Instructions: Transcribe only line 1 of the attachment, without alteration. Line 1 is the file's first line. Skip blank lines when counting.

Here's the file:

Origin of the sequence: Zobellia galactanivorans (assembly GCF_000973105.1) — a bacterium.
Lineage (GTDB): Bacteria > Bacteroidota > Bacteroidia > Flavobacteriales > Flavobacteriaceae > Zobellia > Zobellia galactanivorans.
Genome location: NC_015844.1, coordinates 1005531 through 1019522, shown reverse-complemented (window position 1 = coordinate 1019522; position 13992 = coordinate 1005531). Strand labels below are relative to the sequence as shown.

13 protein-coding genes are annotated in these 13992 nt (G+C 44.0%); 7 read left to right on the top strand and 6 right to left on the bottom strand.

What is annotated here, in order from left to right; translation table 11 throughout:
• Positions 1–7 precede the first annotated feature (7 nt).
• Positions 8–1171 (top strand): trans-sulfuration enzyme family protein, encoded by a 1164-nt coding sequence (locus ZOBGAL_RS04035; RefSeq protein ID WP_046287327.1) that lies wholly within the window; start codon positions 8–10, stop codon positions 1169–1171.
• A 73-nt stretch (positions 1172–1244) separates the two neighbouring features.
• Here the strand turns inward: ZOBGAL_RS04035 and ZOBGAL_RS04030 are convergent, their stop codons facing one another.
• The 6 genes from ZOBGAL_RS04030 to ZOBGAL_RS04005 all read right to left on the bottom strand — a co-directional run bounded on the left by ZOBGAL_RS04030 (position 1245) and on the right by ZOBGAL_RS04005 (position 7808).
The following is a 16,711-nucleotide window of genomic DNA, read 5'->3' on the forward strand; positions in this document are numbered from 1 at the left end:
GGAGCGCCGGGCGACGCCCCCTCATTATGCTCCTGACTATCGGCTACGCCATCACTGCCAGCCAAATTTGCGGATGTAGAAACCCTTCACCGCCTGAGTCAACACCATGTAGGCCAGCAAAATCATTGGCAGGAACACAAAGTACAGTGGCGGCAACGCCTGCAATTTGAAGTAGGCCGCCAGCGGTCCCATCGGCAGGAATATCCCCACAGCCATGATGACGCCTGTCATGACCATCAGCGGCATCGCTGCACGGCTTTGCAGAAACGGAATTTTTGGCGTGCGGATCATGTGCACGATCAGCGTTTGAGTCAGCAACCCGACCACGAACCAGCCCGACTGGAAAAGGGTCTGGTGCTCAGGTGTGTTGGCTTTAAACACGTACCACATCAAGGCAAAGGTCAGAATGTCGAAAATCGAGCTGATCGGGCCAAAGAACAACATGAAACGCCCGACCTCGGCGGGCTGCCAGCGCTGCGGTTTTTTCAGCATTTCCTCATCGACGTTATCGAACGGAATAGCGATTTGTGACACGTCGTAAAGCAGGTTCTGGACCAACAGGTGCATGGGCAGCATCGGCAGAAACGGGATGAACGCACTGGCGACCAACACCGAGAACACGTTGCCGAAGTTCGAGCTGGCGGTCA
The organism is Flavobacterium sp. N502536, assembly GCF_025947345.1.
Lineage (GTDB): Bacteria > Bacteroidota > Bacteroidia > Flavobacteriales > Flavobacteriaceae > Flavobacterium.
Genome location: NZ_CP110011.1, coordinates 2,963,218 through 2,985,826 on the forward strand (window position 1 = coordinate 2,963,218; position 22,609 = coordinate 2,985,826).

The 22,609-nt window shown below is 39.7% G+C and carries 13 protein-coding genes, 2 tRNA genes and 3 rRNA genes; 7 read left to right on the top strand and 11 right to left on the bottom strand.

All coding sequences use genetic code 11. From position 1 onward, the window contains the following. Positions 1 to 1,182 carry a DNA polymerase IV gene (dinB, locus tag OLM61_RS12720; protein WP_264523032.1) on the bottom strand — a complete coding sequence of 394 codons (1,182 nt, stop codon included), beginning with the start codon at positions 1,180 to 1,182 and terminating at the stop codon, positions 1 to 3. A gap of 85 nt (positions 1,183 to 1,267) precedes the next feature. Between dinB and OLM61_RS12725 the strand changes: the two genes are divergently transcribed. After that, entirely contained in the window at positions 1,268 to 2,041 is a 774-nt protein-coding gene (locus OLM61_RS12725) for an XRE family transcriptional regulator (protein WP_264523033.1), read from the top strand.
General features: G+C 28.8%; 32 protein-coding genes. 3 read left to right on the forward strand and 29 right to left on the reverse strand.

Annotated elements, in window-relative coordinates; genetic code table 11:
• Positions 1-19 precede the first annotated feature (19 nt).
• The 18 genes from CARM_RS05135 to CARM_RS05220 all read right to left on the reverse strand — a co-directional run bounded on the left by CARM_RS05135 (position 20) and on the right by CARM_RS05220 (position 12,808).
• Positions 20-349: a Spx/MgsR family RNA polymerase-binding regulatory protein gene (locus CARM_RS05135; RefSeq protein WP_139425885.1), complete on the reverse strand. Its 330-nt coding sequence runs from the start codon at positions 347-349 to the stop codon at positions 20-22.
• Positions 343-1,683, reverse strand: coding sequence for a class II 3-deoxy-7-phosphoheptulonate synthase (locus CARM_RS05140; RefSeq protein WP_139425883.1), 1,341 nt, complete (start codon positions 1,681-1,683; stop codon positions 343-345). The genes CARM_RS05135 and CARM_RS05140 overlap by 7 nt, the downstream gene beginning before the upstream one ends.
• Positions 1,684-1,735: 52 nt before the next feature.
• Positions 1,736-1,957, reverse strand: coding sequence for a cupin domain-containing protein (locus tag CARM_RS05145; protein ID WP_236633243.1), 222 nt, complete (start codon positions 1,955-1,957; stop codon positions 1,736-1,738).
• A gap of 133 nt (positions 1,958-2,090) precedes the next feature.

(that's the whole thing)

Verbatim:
Origin of the sequence: Zobellia galactanivorans (assembly GCF_000973105.1) — a bacterium.